Should I use a battery or Generator for home back-up?
Everyone knows how great solar energy is. But, do you know that if your power is out your solar will not produce electricity for you? That is correct. If the grid is down, so is your solar. With increasing wildfire dangers, and PG&E doing Public Safety Power Shutoffs (PSPS) having a backup power source has become a necessity for large areas of California. Luckily, there are lots of options available to power your home when the grid is down. So, do you go generator, or battery backup?
What are Your Goals?
The first step when looking at a backup power source is to decide what your goals are. How much of your home do you want to backup? Do you want to power your home as if the grid was still on? Do you just need to power the basics? Maybe you or a family member has a medical condition that requires power available all the time. Think about how often you need backup power, and for how long.
Are you making this purchase while installing solar? If so, your solar, and battery or generator will most likely qualify for the 26% federal tax incentive. That is a 26% rebate of the total cost of the system. There are limitations, so reach out to your CPA to confirm first. In addition, batteries qualify for California’s Self Generation Incentive Program (SGIP) rebates. The process can take a while, and there is no guarantee, but you can potentially get a few thousand dollars in rebates for your battery storage.
Generators are the go to solution for a lot of folks. They come in all kinds of sizes and price points. You can buy them at any hardware store, which makes it a popular solution. The smaller sized units (2-10kw) will run about $1,000 or less making it by far the most economical solution. However, they take some work on your part. You will need to find an electrician to install a transfer switch to safely power your home. You have to manually hook it up and start it. You also need to keep it fueled up. In addition, they can require maintenance to the fuel system when left in storage that can be a major pain.
A turn key option is to install a whole home generator. These units are hard wired to your home and are fully automatic. They sense when the grid is down and fire up instantaneously. They generally run from 10kw-30kw and generate enough power to run your entire home as if the grid is on. They do come with a higher price tag, but the ease of use may be worth it. They can use a lot of fuel if you are running large appliances around the clock.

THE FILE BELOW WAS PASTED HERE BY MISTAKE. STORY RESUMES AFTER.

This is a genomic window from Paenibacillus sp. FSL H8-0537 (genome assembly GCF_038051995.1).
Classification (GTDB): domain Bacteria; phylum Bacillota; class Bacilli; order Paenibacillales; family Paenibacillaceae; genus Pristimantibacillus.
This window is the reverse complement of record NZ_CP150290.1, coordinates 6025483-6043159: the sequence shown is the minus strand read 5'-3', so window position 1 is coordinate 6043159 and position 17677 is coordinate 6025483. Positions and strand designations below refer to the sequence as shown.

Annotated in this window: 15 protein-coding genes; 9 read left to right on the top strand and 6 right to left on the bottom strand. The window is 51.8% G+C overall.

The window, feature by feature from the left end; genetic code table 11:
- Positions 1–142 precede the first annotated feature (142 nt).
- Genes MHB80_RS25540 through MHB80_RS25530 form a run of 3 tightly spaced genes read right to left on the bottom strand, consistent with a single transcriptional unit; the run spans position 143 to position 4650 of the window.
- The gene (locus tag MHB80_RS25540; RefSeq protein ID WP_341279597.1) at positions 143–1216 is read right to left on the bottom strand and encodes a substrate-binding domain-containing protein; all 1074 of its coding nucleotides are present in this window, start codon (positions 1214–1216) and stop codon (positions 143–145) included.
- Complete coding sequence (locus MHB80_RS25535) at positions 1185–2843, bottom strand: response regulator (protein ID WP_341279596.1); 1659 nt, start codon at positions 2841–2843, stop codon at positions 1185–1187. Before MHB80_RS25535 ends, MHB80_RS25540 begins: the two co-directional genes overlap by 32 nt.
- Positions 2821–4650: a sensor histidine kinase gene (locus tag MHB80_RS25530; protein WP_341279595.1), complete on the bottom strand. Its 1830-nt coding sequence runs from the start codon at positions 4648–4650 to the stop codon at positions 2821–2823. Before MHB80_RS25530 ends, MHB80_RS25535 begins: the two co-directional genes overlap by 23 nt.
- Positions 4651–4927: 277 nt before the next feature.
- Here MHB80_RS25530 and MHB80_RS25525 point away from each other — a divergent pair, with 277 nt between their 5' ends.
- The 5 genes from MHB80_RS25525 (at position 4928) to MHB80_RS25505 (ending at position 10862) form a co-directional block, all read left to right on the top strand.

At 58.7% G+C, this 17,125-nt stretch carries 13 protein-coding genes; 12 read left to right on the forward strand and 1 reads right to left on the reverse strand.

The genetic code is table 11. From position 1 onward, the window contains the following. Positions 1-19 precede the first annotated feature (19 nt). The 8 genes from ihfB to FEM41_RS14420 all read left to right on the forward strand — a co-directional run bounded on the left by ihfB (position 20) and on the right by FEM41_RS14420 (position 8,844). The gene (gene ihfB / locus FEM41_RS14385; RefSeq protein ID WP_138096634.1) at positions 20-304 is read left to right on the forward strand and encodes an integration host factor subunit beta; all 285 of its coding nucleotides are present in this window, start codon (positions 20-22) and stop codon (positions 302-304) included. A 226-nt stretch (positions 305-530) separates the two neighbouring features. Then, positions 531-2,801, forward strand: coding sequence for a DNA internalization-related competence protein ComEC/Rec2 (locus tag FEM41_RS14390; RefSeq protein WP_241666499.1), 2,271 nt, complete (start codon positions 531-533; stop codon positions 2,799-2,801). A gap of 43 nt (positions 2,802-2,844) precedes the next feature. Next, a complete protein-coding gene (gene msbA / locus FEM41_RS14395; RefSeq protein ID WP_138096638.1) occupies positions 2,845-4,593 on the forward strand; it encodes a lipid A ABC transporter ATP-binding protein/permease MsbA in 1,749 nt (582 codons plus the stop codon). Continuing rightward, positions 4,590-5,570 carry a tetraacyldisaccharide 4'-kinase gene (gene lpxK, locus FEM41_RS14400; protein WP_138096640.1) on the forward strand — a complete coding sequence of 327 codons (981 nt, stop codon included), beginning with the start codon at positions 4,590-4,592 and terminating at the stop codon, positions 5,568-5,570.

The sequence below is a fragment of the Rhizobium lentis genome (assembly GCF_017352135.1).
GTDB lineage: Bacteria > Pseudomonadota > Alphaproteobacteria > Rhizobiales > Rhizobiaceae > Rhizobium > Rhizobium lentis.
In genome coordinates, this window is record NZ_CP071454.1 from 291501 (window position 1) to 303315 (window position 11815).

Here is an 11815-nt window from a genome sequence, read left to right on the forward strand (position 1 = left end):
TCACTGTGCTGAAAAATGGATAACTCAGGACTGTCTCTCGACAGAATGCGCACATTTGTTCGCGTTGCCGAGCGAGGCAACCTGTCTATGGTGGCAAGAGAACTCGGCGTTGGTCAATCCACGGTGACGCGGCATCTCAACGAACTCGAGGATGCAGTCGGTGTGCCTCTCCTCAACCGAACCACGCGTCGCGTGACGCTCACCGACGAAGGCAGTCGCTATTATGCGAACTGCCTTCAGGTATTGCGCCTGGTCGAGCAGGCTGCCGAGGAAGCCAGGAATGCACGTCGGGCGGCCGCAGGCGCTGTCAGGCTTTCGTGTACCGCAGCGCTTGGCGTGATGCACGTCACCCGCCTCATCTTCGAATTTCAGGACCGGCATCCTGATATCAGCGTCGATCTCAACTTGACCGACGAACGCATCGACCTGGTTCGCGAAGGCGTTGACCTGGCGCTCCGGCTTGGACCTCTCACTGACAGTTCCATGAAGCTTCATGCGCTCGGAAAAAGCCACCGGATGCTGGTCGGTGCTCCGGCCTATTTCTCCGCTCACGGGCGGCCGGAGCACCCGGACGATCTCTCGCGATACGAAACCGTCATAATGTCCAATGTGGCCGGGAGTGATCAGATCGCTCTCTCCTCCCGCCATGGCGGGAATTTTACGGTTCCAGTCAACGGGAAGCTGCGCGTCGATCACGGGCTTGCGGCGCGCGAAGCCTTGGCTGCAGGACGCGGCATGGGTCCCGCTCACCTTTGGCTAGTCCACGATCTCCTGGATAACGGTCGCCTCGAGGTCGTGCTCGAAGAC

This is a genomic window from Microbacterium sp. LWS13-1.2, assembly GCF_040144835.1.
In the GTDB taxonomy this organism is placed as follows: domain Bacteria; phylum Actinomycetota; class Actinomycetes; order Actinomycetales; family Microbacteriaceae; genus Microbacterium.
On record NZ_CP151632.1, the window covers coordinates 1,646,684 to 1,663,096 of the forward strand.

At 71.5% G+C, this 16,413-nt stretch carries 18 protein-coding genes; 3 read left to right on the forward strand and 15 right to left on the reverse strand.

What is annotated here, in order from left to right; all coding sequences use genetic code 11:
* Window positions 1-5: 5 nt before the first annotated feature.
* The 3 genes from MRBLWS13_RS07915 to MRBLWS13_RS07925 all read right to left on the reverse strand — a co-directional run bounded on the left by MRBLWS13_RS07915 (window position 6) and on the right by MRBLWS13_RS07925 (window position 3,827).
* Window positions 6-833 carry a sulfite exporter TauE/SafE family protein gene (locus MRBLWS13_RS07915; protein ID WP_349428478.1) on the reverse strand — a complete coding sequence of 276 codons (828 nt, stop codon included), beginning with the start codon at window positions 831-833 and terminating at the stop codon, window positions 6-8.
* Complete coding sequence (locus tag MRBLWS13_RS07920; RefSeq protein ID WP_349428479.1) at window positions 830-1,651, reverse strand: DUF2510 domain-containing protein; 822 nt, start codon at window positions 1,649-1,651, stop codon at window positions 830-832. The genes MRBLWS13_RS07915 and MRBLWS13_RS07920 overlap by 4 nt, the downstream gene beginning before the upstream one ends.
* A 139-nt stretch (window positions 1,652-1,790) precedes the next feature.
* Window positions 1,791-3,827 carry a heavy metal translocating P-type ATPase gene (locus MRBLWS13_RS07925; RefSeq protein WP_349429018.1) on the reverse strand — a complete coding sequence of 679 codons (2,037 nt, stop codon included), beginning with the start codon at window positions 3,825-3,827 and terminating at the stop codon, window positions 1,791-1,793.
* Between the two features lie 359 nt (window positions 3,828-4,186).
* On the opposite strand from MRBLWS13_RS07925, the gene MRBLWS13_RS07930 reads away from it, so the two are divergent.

- Different price points available ranging from $1,000 to $20,000
- Can provide plenty of power for your entire home
- Can be purchased at any hardware store
- Larger units are fully automatic
- Can be noisy
- Emits emissions
- Burns fossil fuel, either gas, propane, or diesel
- No state rebates available
Lithium Ion batteries have drastically changed the battery backup market. They are by far the most energy dense chemistry available for storing electricity. Thanks to their wide use in electric cars, lithium ion applications have skyrocketed, while the price has come down considerably. What was impossible just a couple years ago has now become commonplace. Batteries are great for backup power during a power outage. As with generators, they come in all kinds of sizes ranging from 3kw to 20kw. Multiple units can be linked together to get much higher storage.
A backup battery is a great addition to your home solar system. It allows you to store the energy you created on-site to use after hours (peak use rates). This means a battery can provide value to your home every day, not just when the power is out. When there is a power outage, a battery allows your solar panels to continue operating, further adding value to your system. Your solar panels will recharge your battery for continued use while the grid is down.
There are some tradeoffs with batteries compared to generators, so you really need to be clear of your goals when making the purchasing decision. In general, batteries provide less power for your home than an equally sized generator can (power and cost). However, you never have to fill a battery with fuel like you do a generator, there is very little maintenance, and there is zero noise to worry about.
- Quiet operation
- No fossil fuels, no emissions
- Allows solar panels to operate while the grid is down
- Offsets peak use energy consumption further adding value to your system
- State and federal rebates may be available
- Less power than an equally sized generator for power and cost
- Shorter lifespan than a generator install
What is Best?
Deciding what is best for your home all depends on what your goals are. Are you in a high fire area with frequent PSPS power outages? Do you or a family member have a medical condition that requires backup power all the time? Are you combining backup power with a solar array? There are lots of factors to think about when deciding what is best for your home.
Some home owners choose to have both options. You can use the solar and batteries to offset your evening eletrical usage, and use a generator for extended power outages. This is a great solution if you live in rural areas and mountains with frequesnt outages due to weather and fire danger. The downside is cost. It can be prohibitive for some home owners. There are state and federal rebates to help, as well as great financing options available. Reach out to us if you have questions, or would like to see a free quote for your home solar and or power backup.
Still Have Questions? We’re Here to Help!
We are here to help. Solar can feel like a daunting task. The more you research, the more confusing it becomes. Contact us for a free over-the-phone solar consultation. We are the experts and can tell you if your home is a good fit for solar, batteries, and/or a whole home generator.